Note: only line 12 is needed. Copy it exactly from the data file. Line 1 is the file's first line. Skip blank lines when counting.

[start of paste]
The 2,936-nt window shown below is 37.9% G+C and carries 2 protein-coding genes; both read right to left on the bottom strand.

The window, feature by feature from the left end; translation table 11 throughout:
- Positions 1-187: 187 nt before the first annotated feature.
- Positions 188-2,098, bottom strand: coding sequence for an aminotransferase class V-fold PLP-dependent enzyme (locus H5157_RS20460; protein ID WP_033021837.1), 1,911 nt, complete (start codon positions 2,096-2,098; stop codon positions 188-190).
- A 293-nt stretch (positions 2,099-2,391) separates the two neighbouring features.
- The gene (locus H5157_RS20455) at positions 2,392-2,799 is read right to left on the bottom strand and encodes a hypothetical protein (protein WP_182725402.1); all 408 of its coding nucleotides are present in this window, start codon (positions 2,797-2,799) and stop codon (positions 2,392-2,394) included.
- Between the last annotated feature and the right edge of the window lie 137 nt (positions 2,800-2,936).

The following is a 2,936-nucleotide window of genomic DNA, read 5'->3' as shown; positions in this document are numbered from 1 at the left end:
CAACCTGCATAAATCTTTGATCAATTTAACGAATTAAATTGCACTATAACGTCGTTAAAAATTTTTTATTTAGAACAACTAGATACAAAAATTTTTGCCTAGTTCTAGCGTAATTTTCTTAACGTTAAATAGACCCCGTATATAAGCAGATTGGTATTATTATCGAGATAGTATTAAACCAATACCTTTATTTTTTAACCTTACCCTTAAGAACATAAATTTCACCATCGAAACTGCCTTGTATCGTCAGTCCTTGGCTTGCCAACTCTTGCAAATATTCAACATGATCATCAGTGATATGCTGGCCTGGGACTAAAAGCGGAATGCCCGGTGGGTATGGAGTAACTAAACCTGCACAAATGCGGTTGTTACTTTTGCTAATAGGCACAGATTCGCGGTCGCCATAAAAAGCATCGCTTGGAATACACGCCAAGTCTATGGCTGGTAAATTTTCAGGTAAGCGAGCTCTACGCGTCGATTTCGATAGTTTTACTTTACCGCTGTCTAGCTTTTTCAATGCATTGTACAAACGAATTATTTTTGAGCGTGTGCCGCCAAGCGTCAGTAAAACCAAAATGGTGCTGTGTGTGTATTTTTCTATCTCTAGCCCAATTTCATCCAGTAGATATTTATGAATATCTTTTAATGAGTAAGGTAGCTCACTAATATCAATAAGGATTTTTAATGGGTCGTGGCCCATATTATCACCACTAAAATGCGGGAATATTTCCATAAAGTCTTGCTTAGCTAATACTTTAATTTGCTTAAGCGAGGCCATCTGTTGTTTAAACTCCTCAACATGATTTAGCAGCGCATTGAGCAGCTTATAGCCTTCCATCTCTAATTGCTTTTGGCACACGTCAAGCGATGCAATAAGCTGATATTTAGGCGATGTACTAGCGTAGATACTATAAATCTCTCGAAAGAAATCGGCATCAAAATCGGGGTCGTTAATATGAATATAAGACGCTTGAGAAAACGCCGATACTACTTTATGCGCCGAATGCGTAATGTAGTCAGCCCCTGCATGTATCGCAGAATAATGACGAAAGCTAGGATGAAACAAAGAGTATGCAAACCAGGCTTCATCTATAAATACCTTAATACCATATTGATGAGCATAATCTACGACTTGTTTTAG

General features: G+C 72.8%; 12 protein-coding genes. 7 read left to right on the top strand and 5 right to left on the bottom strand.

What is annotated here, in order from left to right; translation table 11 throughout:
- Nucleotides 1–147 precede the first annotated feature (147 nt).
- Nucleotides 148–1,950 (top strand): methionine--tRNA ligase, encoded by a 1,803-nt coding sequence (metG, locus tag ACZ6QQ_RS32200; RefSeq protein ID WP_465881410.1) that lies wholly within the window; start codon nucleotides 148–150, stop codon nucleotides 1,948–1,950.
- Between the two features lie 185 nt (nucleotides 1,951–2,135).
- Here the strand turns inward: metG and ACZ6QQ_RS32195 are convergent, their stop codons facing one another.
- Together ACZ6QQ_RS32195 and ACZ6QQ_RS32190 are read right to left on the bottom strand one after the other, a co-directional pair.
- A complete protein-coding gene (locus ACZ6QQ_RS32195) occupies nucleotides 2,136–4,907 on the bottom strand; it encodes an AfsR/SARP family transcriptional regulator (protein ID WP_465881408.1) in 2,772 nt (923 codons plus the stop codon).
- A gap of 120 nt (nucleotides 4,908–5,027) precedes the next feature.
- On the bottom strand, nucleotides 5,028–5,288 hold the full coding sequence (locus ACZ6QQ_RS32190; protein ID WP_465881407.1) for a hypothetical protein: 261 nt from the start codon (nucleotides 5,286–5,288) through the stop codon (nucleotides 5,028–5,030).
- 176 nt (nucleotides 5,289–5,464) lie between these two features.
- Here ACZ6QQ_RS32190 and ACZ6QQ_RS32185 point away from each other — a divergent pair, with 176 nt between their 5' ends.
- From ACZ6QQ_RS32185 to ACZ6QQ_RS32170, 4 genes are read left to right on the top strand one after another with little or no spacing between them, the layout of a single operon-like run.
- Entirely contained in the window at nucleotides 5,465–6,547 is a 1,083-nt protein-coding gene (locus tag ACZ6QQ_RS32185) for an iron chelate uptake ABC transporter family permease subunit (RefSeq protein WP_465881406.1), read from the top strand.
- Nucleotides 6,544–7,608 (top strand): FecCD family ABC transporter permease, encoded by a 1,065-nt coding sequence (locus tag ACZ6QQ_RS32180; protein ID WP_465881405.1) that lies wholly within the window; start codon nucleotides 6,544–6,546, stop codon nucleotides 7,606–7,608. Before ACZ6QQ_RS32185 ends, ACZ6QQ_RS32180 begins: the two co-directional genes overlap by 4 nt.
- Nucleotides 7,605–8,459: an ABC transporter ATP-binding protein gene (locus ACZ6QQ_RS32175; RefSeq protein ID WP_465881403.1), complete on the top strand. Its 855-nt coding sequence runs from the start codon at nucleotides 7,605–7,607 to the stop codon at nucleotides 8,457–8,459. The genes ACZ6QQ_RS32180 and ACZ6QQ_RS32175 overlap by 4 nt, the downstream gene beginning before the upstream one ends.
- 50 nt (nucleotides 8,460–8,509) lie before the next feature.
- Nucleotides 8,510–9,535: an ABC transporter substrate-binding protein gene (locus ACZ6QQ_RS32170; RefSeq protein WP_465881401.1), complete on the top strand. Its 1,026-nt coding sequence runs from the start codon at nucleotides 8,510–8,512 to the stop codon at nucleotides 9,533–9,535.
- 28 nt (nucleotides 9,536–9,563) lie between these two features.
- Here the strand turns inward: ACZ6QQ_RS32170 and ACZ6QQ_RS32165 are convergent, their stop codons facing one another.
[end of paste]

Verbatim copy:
- Nucleotides 1–147 precede the first annotated feature (147 nt).